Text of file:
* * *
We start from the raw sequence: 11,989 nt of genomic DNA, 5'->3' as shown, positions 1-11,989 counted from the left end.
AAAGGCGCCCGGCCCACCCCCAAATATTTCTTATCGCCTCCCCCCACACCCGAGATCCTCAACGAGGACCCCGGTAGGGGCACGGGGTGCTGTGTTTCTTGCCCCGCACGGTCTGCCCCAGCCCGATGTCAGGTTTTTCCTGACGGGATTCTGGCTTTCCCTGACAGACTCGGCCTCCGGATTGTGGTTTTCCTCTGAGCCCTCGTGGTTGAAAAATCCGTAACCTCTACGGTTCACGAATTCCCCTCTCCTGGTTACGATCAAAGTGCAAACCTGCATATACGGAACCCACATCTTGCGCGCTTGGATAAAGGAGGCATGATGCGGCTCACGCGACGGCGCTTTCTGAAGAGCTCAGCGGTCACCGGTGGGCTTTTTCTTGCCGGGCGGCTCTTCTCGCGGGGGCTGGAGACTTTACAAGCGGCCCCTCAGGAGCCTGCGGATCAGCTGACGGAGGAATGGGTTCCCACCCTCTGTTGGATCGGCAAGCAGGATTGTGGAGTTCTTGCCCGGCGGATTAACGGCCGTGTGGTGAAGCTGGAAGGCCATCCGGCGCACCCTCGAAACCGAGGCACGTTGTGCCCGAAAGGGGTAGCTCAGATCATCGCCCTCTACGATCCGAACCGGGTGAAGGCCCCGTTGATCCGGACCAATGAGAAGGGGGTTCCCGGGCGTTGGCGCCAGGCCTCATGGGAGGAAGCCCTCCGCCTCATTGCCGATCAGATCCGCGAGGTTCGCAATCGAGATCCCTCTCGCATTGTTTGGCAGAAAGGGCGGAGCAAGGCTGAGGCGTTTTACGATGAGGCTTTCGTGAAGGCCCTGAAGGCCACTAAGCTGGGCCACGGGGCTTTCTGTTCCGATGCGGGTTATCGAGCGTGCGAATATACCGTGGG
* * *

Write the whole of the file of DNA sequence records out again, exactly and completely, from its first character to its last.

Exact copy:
We start from the raw sequence: 11,989 nt of genomic DNA, 5'->3' as shown, positions 1-11,989 counted from the left end.
AAAGGCGCCCGGCCCACCCCCAAATATTTCTTATCGCCTCCCCCCACACCCGAGATCCTCAACGAGGACCCCGGTAGGGGCACGGGGTGCTGTGTTTCTTGCCCCGCACGGTCTGCCCCAGCCCGATGTCAGGTTTTTCCTGACGGGATTCTGGCTTTCCCTGACAGACTCGGCCTCCGGATTGTGGTTTTCCTCTGAGCCCTCGTGGTTGAAAAATCCGTAACCTCTACGGTTCACGAATTCCCCTCTCCTGGTTACGATCAAAGTGCAAACCTGCATATACGGAACCCACATCTTGCGCGCTTGGATAAAGGAGGCATGATGCGGCTCACGCGACGGCGCTTTCTGAAGAGCTCAGCGGTCACCGGTGGGCTTTTTCTTGCCGGGCGGCTCTTCTCGCGGGGGCTGGAGACTTTACAAGCGGCCCCTCAGGAGCCTGCGGATCAGCTGACGGAGGAATGGGTTCCCACCCTCTGTTGGATCGGCAAGCAGGATTGTGGAGTTCTTGCCCGGCGGATTAACGGCCGTGTGGTGAAGCTGGAAGGCCATCCGGCGCACCCTCGAAACCGAGGCACGTTGTGCCCGAAAGGGGTAGCTCAGATCATCGCCCTCTACGATCCGAACCGGGTGAAGGCCCCGTTGATCCGGACCAATGAGAAGGGGGTTCCCGGGCGTTGGCGCCAGGCCTCATGGGAGGAAGCCCTCCGCCTCATTGCCGATCAGATCCGCGAGGTTCGCAATCGAGATCCCTCTCGCATTGTTTGGCAGAAAGGGCGGAGCAAGGCTGAGGCGTTTTACGATGAGGCTTTCGTGAAGGCCCTGAAGGCCACTAAGCTGGGCCACGGGGCTTTCTGTTCCGATGCGGGTTATCGAGCGTGCGAATATACCGTGGG